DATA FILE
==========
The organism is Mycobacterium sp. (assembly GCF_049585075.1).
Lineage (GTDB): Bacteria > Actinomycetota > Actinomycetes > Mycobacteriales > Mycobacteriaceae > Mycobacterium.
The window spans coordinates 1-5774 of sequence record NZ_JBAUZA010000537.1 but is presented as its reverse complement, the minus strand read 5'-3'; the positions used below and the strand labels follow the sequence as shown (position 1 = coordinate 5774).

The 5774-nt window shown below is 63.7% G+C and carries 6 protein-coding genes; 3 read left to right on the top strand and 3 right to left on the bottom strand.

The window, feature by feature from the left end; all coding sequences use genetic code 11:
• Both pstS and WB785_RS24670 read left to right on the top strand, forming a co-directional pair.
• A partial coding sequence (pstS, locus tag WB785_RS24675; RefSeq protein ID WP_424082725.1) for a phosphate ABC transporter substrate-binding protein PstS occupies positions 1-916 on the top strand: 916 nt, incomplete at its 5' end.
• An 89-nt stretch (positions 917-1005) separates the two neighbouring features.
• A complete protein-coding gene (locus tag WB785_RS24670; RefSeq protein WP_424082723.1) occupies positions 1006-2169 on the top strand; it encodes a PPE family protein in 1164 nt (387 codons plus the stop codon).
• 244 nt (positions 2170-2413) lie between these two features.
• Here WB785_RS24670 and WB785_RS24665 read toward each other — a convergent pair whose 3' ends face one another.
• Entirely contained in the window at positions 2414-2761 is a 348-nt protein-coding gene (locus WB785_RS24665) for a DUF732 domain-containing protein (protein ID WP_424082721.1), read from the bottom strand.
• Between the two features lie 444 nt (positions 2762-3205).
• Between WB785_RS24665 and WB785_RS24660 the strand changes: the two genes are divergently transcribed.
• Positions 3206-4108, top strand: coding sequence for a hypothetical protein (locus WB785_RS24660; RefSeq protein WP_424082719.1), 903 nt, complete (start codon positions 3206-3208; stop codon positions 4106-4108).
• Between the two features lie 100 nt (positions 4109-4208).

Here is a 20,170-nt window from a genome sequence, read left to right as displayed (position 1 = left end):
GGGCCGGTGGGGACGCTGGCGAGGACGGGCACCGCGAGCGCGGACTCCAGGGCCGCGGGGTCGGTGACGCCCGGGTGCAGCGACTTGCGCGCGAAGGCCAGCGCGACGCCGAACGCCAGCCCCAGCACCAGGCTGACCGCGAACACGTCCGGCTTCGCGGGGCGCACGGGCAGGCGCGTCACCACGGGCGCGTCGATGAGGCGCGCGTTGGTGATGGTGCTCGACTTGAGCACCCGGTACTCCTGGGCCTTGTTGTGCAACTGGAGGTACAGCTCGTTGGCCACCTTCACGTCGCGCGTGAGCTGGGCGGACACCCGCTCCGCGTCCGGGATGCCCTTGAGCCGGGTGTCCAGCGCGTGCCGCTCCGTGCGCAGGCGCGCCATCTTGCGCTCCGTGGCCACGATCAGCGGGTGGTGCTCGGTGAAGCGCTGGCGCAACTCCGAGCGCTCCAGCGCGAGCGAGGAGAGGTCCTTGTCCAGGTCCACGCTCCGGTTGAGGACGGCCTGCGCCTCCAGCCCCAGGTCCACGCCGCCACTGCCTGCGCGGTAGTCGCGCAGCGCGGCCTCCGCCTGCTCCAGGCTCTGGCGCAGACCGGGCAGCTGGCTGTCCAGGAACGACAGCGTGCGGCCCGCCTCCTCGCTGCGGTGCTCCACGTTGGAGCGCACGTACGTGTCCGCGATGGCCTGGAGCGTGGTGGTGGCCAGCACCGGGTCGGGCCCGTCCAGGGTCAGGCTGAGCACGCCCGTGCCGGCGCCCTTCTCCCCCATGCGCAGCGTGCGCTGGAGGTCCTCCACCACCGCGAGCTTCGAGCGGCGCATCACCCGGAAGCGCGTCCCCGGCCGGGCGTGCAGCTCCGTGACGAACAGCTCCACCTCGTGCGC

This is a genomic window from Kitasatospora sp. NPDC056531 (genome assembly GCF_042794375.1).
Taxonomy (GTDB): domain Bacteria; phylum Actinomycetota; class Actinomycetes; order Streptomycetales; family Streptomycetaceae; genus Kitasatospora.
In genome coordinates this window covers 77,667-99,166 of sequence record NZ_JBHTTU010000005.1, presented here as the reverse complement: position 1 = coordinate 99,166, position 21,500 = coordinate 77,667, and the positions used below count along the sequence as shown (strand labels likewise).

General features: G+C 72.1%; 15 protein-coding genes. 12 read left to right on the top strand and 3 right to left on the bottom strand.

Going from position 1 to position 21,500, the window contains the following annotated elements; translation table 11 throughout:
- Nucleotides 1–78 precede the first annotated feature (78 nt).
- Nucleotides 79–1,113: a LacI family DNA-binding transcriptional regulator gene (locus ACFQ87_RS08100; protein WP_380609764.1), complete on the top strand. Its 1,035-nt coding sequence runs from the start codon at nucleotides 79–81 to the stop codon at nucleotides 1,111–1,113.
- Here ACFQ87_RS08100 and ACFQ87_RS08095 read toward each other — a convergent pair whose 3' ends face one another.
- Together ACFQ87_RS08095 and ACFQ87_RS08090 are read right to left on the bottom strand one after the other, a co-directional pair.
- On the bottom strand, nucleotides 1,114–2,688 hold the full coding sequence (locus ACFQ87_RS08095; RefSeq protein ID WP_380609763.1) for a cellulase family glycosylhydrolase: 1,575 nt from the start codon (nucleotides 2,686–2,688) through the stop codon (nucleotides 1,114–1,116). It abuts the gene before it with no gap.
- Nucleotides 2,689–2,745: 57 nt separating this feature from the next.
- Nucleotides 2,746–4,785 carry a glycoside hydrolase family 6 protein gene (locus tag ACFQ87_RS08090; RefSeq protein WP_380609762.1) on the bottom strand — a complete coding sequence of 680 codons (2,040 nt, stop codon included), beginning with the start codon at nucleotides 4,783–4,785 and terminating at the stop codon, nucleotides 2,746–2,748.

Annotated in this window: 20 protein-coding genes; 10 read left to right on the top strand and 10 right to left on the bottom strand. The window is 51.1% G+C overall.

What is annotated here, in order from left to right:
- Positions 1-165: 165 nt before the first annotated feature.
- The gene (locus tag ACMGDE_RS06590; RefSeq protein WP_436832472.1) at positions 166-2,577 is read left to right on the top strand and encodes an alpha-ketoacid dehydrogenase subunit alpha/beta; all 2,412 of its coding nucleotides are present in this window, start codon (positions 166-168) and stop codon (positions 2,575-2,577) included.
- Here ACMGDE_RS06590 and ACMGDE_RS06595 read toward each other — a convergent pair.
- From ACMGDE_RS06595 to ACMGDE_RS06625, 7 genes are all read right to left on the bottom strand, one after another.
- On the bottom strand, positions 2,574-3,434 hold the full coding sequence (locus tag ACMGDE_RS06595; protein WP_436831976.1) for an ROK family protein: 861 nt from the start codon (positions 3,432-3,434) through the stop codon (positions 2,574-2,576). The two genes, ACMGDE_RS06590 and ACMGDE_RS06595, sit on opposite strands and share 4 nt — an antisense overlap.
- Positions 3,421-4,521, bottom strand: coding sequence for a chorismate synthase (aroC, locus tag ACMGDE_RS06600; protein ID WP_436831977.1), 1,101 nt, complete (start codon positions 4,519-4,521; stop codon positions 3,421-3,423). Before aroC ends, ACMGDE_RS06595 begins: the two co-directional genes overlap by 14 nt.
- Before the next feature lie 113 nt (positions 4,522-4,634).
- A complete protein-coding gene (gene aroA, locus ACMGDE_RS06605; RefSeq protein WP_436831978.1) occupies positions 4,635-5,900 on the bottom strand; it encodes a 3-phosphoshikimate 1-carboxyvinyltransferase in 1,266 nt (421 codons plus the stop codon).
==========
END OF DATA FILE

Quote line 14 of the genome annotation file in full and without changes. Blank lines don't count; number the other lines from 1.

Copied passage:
• Between WB785_RS24665 and WB785_RS24660 the strand changes: the two genes are divergently transcribed.